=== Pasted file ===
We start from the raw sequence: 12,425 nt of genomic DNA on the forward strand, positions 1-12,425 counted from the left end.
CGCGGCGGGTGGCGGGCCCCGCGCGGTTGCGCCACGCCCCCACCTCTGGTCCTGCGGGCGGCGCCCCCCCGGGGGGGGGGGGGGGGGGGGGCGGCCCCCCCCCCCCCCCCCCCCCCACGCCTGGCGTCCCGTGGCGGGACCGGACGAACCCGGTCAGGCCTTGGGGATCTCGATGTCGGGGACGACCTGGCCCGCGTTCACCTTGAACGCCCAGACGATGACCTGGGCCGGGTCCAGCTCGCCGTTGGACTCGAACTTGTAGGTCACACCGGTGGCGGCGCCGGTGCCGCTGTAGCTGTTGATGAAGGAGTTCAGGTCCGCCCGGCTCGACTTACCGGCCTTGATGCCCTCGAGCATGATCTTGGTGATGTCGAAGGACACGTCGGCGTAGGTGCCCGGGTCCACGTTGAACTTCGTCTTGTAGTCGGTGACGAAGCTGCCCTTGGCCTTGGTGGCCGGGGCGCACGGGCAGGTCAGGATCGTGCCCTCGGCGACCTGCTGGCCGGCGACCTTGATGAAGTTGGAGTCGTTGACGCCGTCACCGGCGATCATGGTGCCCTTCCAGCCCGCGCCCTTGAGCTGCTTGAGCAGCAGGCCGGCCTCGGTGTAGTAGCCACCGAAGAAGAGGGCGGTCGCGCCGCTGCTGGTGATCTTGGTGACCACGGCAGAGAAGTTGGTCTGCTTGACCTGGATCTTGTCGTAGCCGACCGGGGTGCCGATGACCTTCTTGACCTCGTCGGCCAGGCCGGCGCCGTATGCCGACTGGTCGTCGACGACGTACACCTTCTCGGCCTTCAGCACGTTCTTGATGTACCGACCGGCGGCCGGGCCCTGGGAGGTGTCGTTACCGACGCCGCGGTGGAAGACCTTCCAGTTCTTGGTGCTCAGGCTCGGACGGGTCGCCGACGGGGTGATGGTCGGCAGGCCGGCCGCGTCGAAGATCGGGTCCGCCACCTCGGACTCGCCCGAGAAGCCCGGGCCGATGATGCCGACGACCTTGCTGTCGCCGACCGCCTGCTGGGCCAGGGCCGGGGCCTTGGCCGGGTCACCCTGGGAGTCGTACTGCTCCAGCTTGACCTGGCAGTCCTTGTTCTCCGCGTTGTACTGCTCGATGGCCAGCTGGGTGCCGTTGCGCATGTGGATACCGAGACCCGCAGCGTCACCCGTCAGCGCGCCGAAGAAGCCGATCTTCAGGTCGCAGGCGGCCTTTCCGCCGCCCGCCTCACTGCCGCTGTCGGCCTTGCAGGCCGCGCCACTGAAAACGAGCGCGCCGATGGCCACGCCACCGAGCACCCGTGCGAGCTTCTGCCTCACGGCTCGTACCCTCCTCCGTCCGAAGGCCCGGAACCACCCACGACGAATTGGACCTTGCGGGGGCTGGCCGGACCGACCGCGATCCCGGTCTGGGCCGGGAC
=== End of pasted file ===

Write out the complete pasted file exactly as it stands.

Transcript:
We start from the raw sequence: 12,425 nt of genomic DNA on the forward strand, positions 1-12,425 counted from the left end.
CGCGGCGGGTGGCGGGCCCCGCGCGGTTGCGCCACGCCCCCACCTCTGGTCCTGCGGGCGGCGCCCCCCCGGGGGGGGGGGGGGGGGGGGGCGGCCCCCCCCCCCCCCCCCCCCCCACGCCTGGCGTCCCGTGGCGGGACCGGACGAACCCGGTCAGGCCTTGGGGATCTCGATGTCGGGGACGACCTGGCCCGCGTTCACCTTGAACGCCCAGACGATGACCTGGGCCGGGTCCAGCTCGCCGTTGGACTCGAACTTGTAGGTCACACCGGTGGCGGCGCCGGTGCCGCTGTAGCTGTTGATGAAGGAGTTCAGGTCCGCCCGGCTCGACTTACCGGCCTTGATGCCCTCGAGCATGATCTTGGTGATGTCGAAGGACACGTCGGCGTAGGTGCCCGGGTCCACGTTGAACTTCGTCTTGTAGTCGGTGACGAAGCTGCCCTTGGCCTTGGTGGCCGGGGCGCACGGGCAGGTCAGGATCGTGCCCTCGGCGACCTGCTGGCCGGCGACCTTGATGAAGTTGGAGTCGTTGACGCCGTCACCGGCGATCATGGTGCCCTTCCAGCCCGCGCCCTTGAGCTGCTTGAGCAGCAGGCCGGCCTCGGTGTAGTAGCCACCGAAGAAGAGGGCGGTCGCGCCGCTGCTGGTGATCTTGGTGACCACGGCAGAGAAGTTGGTCTGCTTGACCTGGATCTTGTCGTAGCCGACCGGGGTGCCGATGACCTTCTTGACCTCGTCGGCCAGGCCGGCGCCGTATGCCGACTGGTCGTCGACGACGTACACCTTCTCGGCCTTCAGCACGTTCTTGATGTACCGACCGGCGGCCGGGCCCTGGGAGGTGTCGTTACCGACGCCGCGGTGGAAGACCTTCCAGTTCTTGGTGCTCAGGCTCGGACGGGTCGCCGACGGGGTGATGGTCGGCAGGCCGGCCGCGTCGAAGATCGGGTCCGCCACCTCGGACTCGCCCGAGAAGCCCGGGCCGATGATGCCGACGACCTTGCTGTCGCCGACCGCCTGCTGGGCCAGGGCCGGGGCCTTGGCCGGGTCACCCTGGGAGTCGTACTGCTCCAGCTTGACCTGGCAGTCCTTGTTCTCCGCGTTGTACTGCTCGATGGCCAGCTGGGTGCCGTTGCGCATGTGGATACCGAGACCCGCAGCGTCACCCGTCAGCGCGCCGAAGAAGCCGATCTTCAGGTCGCAGGCGGCCTTTCCGCCGCCCGCCTCACTGCCGCTGTCGGCCTTGCAGGCCGCGCCACTGAAAACGAGCGCGCCGATGGCCACGCCACCGAGCACCCGTGCGAGCTTCTGCCTCACGGCTCGTACCCTCCTCCGTCCGAAGGCCCGGAACCACCCACGACGAATTGGACCTTGCGGGGGCTGGCCGGACCGACCGCGATCCCGGTCTGGGCCGGGAC